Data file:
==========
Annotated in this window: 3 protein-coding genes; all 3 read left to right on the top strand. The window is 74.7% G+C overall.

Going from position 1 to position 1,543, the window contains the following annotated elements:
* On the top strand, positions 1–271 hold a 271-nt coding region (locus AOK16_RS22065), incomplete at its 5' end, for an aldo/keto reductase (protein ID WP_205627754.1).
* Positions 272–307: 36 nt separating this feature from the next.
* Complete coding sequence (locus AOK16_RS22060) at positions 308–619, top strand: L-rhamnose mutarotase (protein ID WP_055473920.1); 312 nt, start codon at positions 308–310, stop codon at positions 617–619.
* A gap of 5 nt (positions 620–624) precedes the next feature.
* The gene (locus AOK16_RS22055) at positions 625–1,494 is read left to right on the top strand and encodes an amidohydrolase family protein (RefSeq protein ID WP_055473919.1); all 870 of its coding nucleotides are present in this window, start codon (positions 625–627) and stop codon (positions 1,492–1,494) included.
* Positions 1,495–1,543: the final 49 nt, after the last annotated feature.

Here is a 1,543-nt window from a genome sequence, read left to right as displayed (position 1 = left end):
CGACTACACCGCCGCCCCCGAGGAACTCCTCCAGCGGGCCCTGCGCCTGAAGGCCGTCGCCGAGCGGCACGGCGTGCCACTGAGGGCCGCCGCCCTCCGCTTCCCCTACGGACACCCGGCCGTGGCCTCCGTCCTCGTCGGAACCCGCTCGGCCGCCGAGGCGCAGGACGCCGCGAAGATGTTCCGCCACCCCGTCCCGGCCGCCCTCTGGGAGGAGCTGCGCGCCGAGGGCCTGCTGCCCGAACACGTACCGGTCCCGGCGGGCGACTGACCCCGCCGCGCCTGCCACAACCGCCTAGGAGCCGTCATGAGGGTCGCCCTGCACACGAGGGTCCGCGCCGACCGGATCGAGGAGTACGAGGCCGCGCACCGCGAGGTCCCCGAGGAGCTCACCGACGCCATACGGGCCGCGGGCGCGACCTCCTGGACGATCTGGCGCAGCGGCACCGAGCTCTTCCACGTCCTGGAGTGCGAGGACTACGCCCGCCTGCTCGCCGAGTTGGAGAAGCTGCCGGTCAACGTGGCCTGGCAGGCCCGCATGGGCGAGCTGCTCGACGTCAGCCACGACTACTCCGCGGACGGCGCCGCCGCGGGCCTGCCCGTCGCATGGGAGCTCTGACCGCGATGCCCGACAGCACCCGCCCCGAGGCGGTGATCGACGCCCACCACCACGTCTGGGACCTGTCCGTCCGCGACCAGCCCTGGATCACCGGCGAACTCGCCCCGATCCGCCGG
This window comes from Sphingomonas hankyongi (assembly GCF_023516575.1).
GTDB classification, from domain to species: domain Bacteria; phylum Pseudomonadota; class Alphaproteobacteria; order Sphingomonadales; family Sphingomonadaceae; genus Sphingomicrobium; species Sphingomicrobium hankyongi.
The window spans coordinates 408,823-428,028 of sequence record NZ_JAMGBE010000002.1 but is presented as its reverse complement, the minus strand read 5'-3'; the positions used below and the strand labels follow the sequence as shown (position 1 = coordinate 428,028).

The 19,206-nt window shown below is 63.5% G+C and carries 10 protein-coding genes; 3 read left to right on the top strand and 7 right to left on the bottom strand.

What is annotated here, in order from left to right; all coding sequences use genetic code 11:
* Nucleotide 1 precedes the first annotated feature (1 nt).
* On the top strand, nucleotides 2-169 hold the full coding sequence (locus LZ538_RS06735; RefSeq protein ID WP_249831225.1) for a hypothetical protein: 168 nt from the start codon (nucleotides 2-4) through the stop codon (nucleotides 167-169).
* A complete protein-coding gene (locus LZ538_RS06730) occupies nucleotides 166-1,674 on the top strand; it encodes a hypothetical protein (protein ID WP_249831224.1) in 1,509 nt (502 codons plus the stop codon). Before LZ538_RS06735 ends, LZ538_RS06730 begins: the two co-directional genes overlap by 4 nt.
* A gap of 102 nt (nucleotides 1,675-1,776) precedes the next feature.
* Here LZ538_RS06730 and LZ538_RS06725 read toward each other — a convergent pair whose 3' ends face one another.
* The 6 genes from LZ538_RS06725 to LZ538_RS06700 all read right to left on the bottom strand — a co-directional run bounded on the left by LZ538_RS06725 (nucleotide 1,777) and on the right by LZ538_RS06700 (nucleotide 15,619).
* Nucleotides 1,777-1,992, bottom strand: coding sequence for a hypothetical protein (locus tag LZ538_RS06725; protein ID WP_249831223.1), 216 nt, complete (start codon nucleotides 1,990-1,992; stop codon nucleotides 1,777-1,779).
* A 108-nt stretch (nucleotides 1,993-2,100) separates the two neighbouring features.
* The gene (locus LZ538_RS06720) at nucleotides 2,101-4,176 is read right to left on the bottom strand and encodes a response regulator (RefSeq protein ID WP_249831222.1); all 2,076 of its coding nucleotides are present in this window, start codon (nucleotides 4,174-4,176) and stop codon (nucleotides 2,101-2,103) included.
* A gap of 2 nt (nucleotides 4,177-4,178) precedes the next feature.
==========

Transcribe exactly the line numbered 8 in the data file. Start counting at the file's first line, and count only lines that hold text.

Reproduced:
* Positions 1,495–1,543: the final 49 nt, after the last annotated feature.